Daily fantasy sports revenue in the state of Pennsylvania declined substantially month-over-month in January, signaling the end of the NFL season and the start of the quieter spring and summer months in US sports.
Come May, when the market celebrates one year of regulated DFS, year-over-year comparisons will be possible and it will provide the first real indicators of market health. Until then, month-by-month comparatives can only describe these regular seasonal fluctuations.
Among the two dominant DFS providers, Fanduel and DraftKings, the latter continues to lead the market, though its edge diminished significantly in January: In terms of entry fees collected, DraftKing’s $8.98 million only leads Fanduel’s $8.39 million by 6.6%—in prior months, this margin has been 10% or more.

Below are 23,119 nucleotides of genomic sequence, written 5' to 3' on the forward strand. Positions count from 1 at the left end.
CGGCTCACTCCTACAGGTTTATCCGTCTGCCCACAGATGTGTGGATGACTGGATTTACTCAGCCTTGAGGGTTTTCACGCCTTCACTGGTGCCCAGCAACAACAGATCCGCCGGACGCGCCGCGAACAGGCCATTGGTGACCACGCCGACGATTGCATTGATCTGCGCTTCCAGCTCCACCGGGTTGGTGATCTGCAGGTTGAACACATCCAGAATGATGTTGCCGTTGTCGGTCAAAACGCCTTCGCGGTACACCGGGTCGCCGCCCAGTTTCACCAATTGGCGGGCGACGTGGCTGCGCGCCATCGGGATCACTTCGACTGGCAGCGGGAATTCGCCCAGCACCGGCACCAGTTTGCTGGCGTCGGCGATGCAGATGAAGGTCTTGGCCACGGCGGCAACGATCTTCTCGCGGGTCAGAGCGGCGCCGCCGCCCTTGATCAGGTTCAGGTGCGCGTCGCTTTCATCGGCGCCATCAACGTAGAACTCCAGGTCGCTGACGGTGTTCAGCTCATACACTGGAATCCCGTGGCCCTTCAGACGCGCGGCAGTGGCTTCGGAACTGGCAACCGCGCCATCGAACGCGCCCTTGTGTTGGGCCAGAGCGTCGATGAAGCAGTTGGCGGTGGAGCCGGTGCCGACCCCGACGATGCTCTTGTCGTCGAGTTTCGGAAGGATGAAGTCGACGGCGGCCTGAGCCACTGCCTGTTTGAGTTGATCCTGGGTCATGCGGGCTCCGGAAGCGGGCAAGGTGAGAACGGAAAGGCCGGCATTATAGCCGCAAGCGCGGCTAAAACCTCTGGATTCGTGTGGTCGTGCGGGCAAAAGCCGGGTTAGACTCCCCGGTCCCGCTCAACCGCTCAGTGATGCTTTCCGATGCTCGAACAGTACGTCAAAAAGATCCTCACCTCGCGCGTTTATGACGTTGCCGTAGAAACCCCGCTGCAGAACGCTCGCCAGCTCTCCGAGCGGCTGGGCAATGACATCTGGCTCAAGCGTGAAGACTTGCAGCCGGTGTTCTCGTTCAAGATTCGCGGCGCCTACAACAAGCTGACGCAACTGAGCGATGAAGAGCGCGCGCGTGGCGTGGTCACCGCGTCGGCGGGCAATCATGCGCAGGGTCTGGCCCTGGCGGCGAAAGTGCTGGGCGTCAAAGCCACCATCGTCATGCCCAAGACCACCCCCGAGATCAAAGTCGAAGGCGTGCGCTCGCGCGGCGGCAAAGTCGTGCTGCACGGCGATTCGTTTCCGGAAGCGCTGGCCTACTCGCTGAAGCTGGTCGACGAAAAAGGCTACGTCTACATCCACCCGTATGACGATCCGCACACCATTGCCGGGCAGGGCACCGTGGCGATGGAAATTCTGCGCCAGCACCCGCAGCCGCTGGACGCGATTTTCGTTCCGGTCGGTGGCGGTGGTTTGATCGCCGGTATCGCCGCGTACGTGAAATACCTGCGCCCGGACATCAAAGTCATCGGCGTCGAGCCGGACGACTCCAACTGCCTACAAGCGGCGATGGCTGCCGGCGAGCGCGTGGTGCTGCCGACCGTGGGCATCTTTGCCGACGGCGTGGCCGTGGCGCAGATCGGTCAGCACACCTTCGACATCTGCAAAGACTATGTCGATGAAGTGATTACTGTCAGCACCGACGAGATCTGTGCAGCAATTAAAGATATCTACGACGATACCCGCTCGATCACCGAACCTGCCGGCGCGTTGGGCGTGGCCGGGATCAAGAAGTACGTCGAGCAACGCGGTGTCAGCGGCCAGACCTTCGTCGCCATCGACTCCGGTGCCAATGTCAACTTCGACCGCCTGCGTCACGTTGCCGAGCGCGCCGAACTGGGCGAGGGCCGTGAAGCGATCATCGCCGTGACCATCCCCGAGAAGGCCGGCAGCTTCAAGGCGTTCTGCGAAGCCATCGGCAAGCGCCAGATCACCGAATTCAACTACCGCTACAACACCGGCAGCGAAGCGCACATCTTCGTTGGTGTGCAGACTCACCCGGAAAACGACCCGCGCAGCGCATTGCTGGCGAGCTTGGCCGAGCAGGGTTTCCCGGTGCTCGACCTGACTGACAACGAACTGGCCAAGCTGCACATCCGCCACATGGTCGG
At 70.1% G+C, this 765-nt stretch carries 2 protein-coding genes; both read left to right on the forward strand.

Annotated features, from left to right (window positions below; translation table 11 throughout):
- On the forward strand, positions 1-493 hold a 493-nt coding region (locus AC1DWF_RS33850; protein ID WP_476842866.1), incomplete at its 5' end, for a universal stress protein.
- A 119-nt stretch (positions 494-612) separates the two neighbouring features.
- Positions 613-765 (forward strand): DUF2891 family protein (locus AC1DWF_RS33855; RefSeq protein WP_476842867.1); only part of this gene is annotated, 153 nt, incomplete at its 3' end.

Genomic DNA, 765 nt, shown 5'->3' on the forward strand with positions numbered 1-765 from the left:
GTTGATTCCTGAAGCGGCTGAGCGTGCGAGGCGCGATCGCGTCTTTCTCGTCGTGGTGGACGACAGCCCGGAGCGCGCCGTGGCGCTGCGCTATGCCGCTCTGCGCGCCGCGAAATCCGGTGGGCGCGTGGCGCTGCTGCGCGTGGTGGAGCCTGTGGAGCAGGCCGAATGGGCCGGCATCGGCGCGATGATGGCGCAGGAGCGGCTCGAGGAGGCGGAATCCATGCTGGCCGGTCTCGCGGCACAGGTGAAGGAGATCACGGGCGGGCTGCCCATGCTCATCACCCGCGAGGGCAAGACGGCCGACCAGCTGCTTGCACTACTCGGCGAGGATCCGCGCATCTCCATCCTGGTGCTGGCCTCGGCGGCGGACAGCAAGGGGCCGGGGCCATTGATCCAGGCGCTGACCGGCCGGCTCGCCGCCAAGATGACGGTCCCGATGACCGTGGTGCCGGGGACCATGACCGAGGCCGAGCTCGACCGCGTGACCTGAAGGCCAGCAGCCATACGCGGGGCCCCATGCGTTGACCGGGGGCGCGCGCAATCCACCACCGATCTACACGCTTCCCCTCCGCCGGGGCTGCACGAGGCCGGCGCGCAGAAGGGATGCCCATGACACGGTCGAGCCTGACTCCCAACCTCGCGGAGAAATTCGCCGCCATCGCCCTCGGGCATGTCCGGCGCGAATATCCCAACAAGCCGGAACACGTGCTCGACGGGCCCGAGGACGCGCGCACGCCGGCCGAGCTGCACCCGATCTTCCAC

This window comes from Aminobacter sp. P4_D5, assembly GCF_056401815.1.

Yahoo returns as the clear third in the market, taking in over $1 million in entry fees for the very first time (indeed, it is more than double its previous best, suggesting the operator has made serious inroads with customers so far in 2019). It also enjoyed a gross win margin of 3.6%, a nice return to profit after last month, where it gave back 15% more in prize money than it took in in entry fees.
Fanduel and DraftKings also enjoyed a slightly bigger margin in January—12% and 11.5%, respectively—each a percentage point higher than December.
The Pennsylvania tax man collected $317.5k in revenue in January. In the nine months since the market opened, the state has collected over $2.5 million from regulated DFS activity.